A group of municipal workers occupied the headquarters of the Republican People's Party (CHP) in Istanbul's Levent district on Thursday over claims that they were unjustly dismissed from their duties at the Parks and Gardens Directorate in the Sarıyer Municipality and threatened by the mayor for requesting to form a union.
Şükrü Genç, the CHP mayor in Sarıyer, allegedly threatened the workers, who claimed that they were phoned and warned on a regular basis to renounce their plans to join a union. The workers have said that they were not just threatened, but that the cleaning services chief in the district was also dismissed for supporting their cause.
The workers claimed that they were unjustly accused of being Justice and Development Party (AK Party) supporters who allegedly wanted to create trouble in the municipality.
It was reported that 16 workers occupied the CHP headquarters for being unjustly discharged from their jobs by the subcontractor who did not pay their termination pay despite the fact that the Sarıyer Municipality had signed an official protocol.
CHP provincial chairman Murat Karayalçın was in the building when the workers occupied it and put chains on the building's main entrance doors. Karayalçın made a press statement late Thursday and said they had settled the issue with the workers. He claimed the building was "not occupied" and denied media reports that he was forced to stay inside when the workers locked down the building. Karayalçın said in his statement that he stayed in the building "until the matter was resolved."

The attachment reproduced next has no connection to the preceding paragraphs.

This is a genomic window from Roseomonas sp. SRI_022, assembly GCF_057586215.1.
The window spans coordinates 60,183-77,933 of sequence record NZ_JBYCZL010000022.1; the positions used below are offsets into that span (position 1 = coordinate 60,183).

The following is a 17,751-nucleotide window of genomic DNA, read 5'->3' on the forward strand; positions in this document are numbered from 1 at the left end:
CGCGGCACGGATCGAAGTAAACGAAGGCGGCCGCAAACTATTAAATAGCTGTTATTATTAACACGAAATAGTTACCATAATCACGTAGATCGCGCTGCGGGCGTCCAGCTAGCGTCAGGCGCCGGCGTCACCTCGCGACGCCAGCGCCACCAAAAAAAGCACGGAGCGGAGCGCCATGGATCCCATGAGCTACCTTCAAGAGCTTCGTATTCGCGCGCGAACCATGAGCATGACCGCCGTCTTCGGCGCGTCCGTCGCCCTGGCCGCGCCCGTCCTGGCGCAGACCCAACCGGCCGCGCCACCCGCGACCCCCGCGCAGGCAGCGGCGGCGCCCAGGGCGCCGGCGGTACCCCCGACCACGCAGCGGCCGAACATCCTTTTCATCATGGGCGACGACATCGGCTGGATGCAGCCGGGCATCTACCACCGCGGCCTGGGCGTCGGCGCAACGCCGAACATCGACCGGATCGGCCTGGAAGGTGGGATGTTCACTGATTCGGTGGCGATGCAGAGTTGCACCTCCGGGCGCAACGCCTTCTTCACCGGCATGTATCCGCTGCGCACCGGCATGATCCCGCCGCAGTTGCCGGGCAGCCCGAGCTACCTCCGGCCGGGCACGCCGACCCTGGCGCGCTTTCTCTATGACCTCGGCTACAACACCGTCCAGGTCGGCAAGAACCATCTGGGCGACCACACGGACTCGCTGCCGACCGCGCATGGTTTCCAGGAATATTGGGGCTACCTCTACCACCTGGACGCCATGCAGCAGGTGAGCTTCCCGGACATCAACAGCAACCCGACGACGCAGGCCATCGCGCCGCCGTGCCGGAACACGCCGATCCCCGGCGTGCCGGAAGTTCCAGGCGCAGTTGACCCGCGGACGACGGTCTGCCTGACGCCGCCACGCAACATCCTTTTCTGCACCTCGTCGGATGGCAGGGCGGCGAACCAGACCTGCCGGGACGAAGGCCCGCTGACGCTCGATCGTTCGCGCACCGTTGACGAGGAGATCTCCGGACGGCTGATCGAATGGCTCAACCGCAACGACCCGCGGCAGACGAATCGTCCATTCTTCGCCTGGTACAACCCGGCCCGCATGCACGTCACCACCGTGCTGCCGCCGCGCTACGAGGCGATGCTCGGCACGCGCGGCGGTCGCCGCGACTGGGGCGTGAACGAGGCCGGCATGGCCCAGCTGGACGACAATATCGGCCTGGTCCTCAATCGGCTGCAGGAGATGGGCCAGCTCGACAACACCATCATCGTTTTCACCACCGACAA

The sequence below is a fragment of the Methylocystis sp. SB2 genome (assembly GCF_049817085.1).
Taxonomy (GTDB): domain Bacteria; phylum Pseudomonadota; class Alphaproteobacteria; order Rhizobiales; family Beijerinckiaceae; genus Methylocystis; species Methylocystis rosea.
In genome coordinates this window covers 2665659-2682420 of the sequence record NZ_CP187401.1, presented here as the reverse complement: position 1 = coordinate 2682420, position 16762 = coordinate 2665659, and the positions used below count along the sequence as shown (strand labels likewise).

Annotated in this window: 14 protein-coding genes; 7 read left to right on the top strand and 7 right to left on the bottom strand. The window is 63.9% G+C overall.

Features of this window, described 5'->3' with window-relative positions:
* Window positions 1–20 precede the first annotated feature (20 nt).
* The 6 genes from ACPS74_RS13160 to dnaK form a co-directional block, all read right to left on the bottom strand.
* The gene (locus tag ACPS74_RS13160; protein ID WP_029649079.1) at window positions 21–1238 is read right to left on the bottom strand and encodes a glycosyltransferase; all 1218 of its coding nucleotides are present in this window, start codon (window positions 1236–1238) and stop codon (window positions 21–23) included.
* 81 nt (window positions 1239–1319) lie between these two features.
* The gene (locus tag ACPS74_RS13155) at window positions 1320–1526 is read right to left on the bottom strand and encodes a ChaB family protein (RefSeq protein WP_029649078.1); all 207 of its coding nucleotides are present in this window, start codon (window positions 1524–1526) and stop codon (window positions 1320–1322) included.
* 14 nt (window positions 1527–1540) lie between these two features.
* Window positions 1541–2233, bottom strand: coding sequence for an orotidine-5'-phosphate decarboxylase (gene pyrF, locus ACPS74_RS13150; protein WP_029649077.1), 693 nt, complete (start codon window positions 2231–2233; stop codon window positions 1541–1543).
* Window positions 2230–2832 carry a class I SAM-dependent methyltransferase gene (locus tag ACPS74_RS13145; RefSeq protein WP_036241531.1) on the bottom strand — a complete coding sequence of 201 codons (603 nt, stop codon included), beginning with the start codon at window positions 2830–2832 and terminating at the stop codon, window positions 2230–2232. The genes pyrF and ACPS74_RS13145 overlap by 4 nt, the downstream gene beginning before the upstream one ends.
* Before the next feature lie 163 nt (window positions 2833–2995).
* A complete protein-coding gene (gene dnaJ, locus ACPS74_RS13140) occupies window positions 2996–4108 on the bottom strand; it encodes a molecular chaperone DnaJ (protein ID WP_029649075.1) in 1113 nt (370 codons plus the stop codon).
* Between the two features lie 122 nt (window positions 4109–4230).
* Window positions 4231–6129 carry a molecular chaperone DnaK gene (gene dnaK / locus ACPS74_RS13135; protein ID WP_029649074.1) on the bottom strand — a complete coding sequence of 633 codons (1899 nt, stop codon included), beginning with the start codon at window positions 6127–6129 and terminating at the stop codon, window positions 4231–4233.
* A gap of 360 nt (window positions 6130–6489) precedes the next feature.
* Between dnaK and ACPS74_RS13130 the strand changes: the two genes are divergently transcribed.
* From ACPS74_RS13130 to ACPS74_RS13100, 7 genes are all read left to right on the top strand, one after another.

Posters reading "Remove the pressure on workers, pay our compensation" and "This building was occupied by workers from the Sarıyer Municipality" were hung by the workers, who expressed that they will continue to protest until they their rights are respected by the municipality and the subcontractor.
A group of people joined the workers in front of the building and supported them by chanting slogans.
A worker was quoted as saying, "They dismissed us, and we thought of holding a demonstration to seek our rights. Nobody took us seriously even though there were the necessary signatures for us to receive our compensation."
Municipalities governed by the CHP have come under fire for a number of reasons – including cutting down trees and a controversial conflict within the Şişli municipality, which is currently undergoing a judicial process – and involves serious accusations such as death threats.